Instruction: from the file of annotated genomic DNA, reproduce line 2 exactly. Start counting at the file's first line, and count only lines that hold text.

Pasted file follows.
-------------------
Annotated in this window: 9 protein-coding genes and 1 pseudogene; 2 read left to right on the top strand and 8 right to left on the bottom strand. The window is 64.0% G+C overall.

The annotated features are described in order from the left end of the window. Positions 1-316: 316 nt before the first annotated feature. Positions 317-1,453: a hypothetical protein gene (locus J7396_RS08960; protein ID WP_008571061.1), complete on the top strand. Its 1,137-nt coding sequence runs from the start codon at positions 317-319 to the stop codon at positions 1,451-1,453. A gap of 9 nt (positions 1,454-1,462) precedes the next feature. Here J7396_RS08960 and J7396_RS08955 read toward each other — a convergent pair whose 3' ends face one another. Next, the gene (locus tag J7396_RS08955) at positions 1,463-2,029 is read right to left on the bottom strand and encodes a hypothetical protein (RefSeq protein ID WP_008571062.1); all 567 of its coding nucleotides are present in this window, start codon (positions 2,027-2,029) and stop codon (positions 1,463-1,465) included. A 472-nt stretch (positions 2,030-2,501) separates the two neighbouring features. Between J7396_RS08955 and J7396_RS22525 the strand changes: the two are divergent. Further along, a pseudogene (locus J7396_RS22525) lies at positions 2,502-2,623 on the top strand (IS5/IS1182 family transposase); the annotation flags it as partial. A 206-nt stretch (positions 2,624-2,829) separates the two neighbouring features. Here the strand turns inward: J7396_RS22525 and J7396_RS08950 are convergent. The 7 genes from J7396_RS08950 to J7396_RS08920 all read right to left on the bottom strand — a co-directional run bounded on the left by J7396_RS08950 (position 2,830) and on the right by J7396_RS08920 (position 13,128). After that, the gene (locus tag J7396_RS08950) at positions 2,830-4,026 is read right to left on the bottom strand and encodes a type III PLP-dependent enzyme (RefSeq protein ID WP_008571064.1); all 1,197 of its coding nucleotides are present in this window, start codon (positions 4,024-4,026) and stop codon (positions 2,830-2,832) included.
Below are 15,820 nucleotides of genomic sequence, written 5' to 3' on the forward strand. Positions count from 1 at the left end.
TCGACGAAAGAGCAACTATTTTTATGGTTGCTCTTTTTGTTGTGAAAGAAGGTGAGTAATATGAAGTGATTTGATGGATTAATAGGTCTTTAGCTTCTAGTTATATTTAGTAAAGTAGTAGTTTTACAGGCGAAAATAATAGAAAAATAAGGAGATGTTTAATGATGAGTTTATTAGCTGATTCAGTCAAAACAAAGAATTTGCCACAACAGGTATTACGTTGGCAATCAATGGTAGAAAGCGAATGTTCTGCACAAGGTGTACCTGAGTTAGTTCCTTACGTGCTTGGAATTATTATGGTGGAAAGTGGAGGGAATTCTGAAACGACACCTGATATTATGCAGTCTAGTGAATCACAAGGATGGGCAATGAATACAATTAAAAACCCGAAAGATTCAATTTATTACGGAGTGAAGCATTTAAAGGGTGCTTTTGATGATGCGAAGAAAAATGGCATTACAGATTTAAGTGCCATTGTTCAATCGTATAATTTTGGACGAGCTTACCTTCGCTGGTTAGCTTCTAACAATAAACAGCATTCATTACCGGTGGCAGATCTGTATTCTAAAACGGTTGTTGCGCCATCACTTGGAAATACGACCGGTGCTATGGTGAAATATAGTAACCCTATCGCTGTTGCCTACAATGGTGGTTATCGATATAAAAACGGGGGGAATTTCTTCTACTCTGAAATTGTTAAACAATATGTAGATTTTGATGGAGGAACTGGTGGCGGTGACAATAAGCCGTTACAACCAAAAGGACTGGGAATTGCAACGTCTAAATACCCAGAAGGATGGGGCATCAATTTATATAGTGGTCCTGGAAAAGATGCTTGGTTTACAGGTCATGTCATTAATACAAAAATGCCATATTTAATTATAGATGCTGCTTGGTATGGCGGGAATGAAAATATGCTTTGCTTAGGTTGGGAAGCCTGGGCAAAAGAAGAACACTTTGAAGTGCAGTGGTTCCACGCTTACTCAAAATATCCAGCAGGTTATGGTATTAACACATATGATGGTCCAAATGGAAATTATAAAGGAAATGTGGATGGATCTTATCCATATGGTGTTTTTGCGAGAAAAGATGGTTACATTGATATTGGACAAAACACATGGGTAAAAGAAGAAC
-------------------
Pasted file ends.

The annotated features are described in order from the left end of the window. Positions 1-316: 316 nt before the first annotated feature. Positions 317-1,453: a hypothetical protein gene (locus J7396_RS08960; protein ID WP_008571061.1), complete on the top strand. Its 1,137-nt coding sequence runs from the start codon at positions 317-319 to the stop codon at positions 1,451-1,453. A gap of 9 nt (positions 1,454-1,462) precedes the next feature. Here J7396_RS08960 and J7396_RS08955 read toward each other — a convergent pair whose 3' ends face one another. Next, the gene (locus tag J7396_RS08955) at positions 1,463-2,029 is read right to left on the bottom strand and encodes a hypothetical protein (RefSeq protein ID WP_008571062.1); all 567 of its coding nucleotides are present in this window, start codon (positions 2,027-2,029) and stop codon (positions 1,463-1,465) included. A 472-nt stretch (positions 2,030-2,501) separates the two neighbouring features. Between J7396_RS08955 and J7396_RS22525 the strand changes: the two are divergent. Further along, a pseudogene (locus J7396_RS22525) lies at positions 2,502-2,623 on the top strand (IS5/IS1182 family transposase); the annotation flags it as partial. A 206-nt stretch (positions 2,624-2,829) separates the two neighbouring features. Here the strand turns inward: J7396_RS22525 and J7396_RS08950 are convergent. The 7 genes from J7396_RS08950 to J7396_RS08920 all read right to left on the bottom strand — a co-directional run bounded on the left by J7396_RS08950 (position 2,830) and on the right by J7396_RS08920 (position 13,128). After that, the gene (locus tag J7396_RS08950) at positions 2,830-4,026 is read right to left on the bottom strand and encodes a type III PLP-dependent enzyme (RefSeq protein ID WP_008571064.1); all 1,197 of its coding nucleotides are present in this window, start codon (positions 4,024-4,026) and stop codon (positions 2,830-2,832) included.